Meaghan Kimball’s walk-up apartment’s moldings have become soft focused under decades of paint, the main living space is tiled in black-and-white-checked linoleum that likely predates the Second World War, and there is hardly any closet space to speak of. In short, it’s an archetypal first New York apartment.
But for Kimball, it’s not a starter: It’s home. “I wanted a little place of my own that I really enjoyed,” says Kimball. Despite its modest 286 square feet, the studio charmed her on first sight. “The old prewar bones make it so New York to me,” she says.
Over the course of a year, Kimball has filled the apartment with a mix of old and new furnishings, some inherited and the rest purchased with an eye to scale. “I bought everything proportionate to the apartment’s size,” she notes. Since there was nothing she could do about the linoleum floor, Kimball embraced the black-and-white palette. A set of blue-and-white china from her family provides some of the only color in the space.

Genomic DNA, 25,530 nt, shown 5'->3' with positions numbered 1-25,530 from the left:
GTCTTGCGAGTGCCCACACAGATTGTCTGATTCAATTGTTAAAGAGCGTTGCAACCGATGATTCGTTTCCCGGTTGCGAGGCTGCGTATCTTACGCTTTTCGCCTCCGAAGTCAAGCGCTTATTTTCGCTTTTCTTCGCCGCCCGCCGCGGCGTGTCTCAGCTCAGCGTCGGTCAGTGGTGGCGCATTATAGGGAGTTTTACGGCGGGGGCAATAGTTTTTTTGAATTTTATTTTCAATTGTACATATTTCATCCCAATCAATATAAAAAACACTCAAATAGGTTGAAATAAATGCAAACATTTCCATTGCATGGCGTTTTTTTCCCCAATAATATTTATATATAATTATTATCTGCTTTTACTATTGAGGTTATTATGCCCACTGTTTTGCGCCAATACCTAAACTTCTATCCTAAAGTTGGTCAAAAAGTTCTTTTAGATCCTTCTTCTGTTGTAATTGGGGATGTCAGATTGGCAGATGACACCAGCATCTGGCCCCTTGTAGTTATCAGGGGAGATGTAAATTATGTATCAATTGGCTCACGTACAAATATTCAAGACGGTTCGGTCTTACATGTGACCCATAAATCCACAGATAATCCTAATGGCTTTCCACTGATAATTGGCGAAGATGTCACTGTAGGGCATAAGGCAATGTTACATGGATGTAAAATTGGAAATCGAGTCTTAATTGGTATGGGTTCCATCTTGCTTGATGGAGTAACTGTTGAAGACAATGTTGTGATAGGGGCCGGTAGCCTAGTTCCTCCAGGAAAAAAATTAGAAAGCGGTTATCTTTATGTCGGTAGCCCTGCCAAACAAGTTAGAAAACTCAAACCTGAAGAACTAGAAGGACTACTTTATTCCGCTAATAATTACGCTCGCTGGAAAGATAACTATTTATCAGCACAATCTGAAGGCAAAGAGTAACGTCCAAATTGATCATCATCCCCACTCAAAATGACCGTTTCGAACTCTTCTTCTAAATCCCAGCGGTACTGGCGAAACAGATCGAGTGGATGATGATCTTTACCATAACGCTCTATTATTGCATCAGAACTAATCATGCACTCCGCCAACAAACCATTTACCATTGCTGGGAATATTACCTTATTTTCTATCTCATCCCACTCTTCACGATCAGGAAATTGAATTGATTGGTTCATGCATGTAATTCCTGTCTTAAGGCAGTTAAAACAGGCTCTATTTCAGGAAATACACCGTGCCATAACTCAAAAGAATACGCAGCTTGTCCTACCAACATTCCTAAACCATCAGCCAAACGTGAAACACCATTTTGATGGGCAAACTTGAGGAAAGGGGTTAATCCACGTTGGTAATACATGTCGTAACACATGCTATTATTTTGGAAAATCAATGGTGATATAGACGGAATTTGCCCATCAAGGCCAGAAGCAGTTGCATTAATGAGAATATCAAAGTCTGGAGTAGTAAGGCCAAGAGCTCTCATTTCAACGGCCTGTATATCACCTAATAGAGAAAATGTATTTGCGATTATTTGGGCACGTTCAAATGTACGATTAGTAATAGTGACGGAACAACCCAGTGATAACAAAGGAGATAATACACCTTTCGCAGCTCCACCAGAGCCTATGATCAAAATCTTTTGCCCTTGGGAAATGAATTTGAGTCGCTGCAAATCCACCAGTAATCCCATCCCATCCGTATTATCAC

Unafraid to get her hands dirty, Kimball removed the existing light fixtures, installed ceiling medallions, and hardwired glam fixtures that she plans to take with her when she leaves (the apartment’s crusty old lights are stashed in the butler’s cabinet for reinstallation upon her departure). Kimball crafted a custom valance for the bathroom window with a yard of fabric, a glue gun, and some foam core. She installed floor-to-ceiling drapes that lend elegance to a less-than-picturesque view.
“A small space can still be luxurious and glamorous,” insists Kimball. But the secret lies in restraint more than anything else: Kimball has stuck to her limited color scheme and eschewed clutter of any kind. “It requires work,” she says of her style. “I edit every day.”